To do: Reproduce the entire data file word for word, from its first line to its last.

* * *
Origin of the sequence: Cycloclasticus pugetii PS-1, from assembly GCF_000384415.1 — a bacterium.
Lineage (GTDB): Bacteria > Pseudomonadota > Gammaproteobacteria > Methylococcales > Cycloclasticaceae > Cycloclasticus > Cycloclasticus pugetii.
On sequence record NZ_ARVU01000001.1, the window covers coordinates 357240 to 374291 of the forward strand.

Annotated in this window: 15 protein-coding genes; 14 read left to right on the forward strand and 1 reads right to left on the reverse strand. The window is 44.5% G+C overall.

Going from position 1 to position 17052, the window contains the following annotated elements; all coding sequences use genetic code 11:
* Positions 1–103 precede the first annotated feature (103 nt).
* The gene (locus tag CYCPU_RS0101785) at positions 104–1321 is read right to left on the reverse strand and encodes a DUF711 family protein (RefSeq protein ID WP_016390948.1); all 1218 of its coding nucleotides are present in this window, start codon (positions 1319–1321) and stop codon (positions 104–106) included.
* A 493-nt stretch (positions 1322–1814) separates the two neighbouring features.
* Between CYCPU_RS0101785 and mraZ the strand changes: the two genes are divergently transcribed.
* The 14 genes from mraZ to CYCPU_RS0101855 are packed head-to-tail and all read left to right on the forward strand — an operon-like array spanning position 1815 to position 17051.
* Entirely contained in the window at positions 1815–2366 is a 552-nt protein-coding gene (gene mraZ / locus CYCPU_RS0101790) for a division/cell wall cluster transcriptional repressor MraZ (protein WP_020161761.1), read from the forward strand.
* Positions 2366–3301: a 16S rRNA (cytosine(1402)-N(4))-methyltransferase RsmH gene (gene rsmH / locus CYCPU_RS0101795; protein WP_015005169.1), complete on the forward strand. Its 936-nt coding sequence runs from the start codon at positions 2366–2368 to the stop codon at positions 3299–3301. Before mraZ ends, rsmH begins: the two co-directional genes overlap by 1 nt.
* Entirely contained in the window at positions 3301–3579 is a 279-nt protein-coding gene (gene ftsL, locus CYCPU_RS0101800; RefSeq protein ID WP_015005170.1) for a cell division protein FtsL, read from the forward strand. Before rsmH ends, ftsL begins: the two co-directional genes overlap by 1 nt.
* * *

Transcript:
Origin of the sequence: Cycloclasticus pugetii PS-1, from assembly GCF_000384415.1 — a bacterium.
Lineage (GTDB): Bacteria > Pseudomonadota > Gammaproteobacteria > Methylococcales > Cycloclasticaceae > Cycloclasticus > Cycloclasticus pugetii.
On sequence record NZ_ARVU01000001.1, the window covers coordinates 357240 to 374291 of the forward strand.

Annotated in this window: 15 protein-coding genes; 14 read left to right on the forward strand and 1 reads right to left on the reverse strand. The window is 44.5% G+C overall.

Going from position 1 to position 17052, the window contains the following annotated elements; all coding sequences use genetic code 11:
* Positions 1–103 precede the first annotated feature (103 nt).
* The gene (locus tag CYCPU_RS0101785) at positions 104–1321 is read right to left on the reverse strand and encodes a DUF711 family protein (RefSeq protein ID WP_016390948.1); all 1218 of its coding nucleotides are present in this window, start codon (positions 1319–1321) and stop codon (positions 104–106) included.
* A 493-nt stretch (positions 1322–1814) separates the two neighbouring features.
* Between CYCPU_RS0101785 and mraZ the strand changes: the two genes are divergently transcribed.
* The 14 genes from mraZ to CYCPU_RS0101855 are packed head-to-tail and all read left to right on the forward strand — an operon-like array spanning position 1815 to position 17051.
* Entirely contained in the window at positions 1815–2366 is a 552-nt protein-coding gene (gene mraZ / locus CYCPU_RS0101790) for a division/cell wall cluster transcriptional repressor MraZ (protein WP_020161761.1), read from the forward strand.
* Positions 2366–3301: a 16S rRNA (cytosine(1402)-N(4))-methyltransferase RsmH gene (gene rsmH / locus CYCPU_RS0101795; protein WP_015005169.1), complete on the forward strand. Its 936-nt coding sequence runs from the start codon at positions 2366–2368 to the stop codon at positions 3299–3301. Before mraZ ends, rsmH begins: the two co-directional genes overlap by 1 nt.
* Entirely contained in the window at positions 3301–3579 is a 279-nt protein-coding gene (gene ftsL, locus CYCPU_RS0101800; RefSeq protein ID WP_015005170.1) for a cell division protein FtsL, read from the forward strand. Before rsmH ends, ftsL begins: the two co-directional genes overlap by 1 nt.